This week we have a guest post by Ashley of Complete and Unabridged.
Music is a pretty amazing thing. It can take us back to the past, make us want to dance, put us in a romantic mood, or simply lift our spirits. But sometimes, music does something a little different for me: it reminds me of a book.
Yes, there is nothing more geeky than to be riding down the road listening to the radio and suddenly thinking "That song matches [book title] perfectly!". But that is exactly what happens to me sometimes. For example, whenever I hear Phil Collins' song 'Can't Stop Loving You,' I immediately think of Elizabeth Gaskell's novel North and South. To me, it is exactly the kind of song that describes the two main characters' relationship.
So, my fellow Weekly Geeks, your challenge this week is to come up with at least one song-book match. It could remind you of a theme from the book, a specific part of the plot, or even one of the characters (a sort of theme song, if you will). Be sure to include samples of the lyrics and the reason why that song reminds you of that book. If you can provide a link to a recording of the song so that other geeks can hear it that would be great as well. (One good place to look for links is last.fm, there are others, too).
Rock n' Roll!!
I’ll admit that I have already been there, done that. (But only once. And only recently. So I’m just at the start of the slippery slope of that particular form of literary geekdom, aren’t I?) The book in question was The Night Watch, set in part during the Little Blitz in London. After combining reading Sarah Waters with listening to Eskimo Joe, I ended up with “London Bombs” stuck in my head whenever I opened the book. The song refers to a completely different set of explosives - the kind carried into subways in backpacks - but it still seemed appropriate.
However, Ashley asked us to devise a song-book pair, not tell everyone about a pre-existing one, so I went looking for more ... and that was where things went awry. I read the task last night, and my brain does it best creative thinking when a touch sleep-deprived. I guess as some of my thought processes start switching off the rest are left free to make spontaneous leaps. While trying to decide whether I should attempt to match a song to a book or vice versa, my memory conjured up The Girl Most Likely by Rebecca Sparrow (mentioned in this BTT post about the books most loathed). In short: chick-lit heroine once voted Most Likely to Succeed finds herself with a dead ordinary life nothing like anything she ever dreamed it would be, in which she gets railroaded into a beauty pageant by her mother. To make herself sound more impressive she lies and says she’s dating Bernard Fanning ... whose band Powderfinger just happen to have a song called “These Days” that fits Rachel’s situation pretty well:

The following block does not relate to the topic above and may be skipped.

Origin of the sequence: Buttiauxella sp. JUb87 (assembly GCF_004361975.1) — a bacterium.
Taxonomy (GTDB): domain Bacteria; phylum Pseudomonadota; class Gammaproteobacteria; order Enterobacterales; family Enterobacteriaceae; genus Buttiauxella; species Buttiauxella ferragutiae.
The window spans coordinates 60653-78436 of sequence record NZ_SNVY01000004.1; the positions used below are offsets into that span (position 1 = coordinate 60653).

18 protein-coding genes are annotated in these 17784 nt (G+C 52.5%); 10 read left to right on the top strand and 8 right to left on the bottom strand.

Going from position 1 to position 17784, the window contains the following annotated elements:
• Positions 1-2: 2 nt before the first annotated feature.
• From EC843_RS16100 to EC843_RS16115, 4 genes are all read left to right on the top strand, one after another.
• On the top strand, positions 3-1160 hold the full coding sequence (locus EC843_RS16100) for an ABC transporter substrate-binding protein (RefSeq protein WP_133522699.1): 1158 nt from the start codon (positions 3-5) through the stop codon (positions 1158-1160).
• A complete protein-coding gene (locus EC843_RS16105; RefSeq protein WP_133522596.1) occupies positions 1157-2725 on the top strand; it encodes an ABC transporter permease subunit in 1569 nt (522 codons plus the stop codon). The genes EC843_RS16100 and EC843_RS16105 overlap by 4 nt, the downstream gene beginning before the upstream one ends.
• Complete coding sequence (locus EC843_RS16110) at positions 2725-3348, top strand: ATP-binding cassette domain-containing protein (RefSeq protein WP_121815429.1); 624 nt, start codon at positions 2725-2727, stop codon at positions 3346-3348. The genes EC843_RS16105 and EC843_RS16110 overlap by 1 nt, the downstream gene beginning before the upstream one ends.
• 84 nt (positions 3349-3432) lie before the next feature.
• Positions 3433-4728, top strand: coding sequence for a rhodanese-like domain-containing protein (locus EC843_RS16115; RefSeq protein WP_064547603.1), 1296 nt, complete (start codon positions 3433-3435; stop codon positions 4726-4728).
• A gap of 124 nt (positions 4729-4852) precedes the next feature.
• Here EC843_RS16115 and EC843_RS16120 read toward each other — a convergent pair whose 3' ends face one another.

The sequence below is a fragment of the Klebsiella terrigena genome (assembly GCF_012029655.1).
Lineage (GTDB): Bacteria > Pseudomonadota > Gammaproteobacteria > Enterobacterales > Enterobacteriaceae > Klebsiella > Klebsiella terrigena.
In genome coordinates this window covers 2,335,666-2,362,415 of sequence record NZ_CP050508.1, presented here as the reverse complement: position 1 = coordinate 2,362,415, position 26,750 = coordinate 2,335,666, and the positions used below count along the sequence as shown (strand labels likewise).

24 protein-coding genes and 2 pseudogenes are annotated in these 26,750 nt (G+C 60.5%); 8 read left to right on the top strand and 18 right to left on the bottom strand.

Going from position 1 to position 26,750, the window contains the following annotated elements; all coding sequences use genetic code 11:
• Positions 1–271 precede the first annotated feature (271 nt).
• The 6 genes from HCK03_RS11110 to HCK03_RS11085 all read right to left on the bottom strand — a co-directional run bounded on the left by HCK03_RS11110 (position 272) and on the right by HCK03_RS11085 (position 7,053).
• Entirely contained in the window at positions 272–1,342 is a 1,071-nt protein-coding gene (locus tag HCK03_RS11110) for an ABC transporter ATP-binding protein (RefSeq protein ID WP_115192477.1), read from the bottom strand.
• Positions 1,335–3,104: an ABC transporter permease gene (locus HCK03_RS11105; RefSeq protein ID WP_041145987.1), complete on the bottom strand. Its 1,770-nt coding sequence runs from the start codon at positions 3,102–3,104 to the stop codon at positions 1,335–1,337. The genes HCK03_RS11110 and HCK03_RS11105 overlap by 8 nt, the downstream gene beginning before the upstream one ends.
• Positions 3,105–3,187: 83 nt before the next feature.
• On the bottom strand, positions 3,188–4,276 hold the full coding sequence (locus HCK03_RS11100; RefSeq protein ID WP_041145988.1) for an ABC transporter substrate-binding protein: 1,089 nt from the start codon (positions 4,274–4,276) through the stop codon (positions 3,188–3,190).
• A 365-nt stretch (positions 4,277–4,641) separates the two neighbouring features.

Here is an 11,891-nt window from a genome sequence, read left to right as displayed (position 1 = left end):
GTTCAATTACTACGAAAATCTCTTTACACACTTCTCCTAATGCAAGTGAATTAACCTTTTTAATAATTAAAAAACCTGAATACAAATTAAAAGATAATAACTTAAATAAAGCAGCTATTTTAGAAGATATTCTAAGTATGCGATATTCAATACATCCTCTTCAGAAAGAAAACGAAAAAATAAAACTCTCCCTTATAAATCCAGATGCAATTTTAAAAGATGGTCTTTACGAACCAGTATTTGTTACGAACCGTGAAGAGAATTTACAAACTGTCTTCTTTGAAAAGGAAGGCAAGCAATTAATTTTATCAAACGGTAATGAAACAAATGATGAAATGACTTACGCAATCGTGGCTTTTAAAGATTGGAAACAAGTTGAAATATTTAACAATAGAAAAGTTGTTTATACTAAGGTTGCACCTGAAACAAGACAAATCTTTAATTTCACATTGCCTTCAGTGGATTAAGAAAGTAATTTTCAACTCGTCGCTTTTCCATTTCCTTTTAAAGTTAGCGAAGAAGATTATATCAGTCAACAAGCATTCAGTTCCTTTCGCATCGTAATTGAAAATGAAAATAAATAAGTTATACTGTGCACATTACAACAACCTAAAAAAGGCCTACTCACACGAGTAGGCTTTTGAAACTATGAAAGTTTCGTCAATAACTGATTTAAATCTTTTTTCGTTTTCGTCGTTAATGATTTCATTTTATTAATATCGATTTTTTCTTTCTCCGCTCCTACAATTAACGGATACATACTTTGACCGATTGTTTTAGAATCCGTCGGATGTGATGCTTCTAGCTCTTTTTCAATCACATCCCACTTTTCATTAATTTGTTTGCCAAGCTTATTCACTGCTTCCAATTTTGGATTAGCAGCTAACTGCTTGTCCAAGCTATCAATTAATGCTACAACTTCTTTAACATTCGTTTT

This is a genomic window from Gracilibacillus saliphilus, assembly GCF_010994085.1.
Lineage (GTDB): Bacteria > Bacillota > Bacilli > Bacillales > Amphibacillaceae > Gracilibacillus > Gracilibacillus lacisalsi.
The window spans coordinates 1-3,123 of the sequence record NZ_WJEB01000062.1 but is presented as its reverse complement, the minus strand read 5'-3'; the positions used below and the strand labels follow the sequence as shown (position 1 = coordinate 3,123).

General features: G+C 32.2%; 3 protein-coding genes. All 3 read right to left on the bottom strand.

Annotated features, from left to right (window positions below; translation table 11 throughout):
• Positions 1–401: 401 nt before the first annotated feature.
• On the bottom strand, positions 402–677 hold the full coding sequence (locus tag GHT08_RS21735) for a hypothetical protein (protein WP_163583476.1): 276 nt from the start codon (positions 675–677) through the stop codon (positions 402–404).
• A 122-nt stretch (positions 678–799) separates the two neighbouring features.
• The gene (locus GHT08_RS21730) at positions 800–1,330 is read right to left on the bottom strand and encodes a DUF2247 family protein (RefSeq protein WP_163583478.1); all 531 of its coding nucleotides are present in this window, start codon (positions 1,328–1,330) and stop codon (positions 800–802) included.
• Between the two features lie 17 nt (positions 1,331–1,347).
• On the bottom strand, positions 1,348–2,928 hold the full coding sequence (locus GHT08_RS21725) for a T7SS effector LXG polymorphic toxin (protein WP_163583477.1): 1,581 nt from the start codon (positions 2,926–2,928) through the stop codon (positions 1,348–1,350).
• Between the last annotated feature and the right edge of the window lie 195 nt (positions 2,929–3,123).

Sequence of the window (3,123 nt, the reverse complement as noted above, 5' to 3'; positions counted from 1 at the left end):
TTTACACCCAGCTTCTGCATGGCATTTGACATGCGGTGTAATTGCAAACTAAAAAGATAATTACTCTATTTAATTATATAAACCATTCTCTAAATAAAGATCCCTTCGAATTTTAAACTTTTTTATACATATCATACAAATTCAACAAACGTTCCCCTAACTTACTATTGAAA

This life well it’s slipping right through my hands These days turned out nothing like I had planned Control well it’s slipping right through my hands These days turned out nothing like I had planned
(Unfortunately embedding was disabled on YouTube’s clip of the gorgeous piano version, but you can watch it here.)
So now one of my all-time favourite songs is inextricably linked to one of my all-time least favourite books. That was so not the connection I wanted my brain to make! (On the bright side, it could be applied to a lot of characters; it shouldn’t take me long to think of a better association.)
After that little fiasco I had to come up with another pair ... preferably involving a book I like. At first all I got was Phil Collins stuck in my head (and later all I got was Phil Collins stuck in my head ... in fact I’ve still got Phil Collins stuck in my head!) In the end I went some way toward the other extreme, with a book I love and an artist of whom I’ve never been a fan. But it’s such a perfect match: in Thackeray’s Vanity Fair Becky Sharp is the ultimate schemer when it comes to her financial well-being; she wants the finer things in life, doesn’t much care what she has to do to get them, and makes no apologies for it. What other song to team her with than “Material Girl”?
'Cause the boy with the cold hard cash
Is always Mister Right, 'cause we are
Living in a material world
And I am a material girl
Now ... what do I have capable of driving out Phil?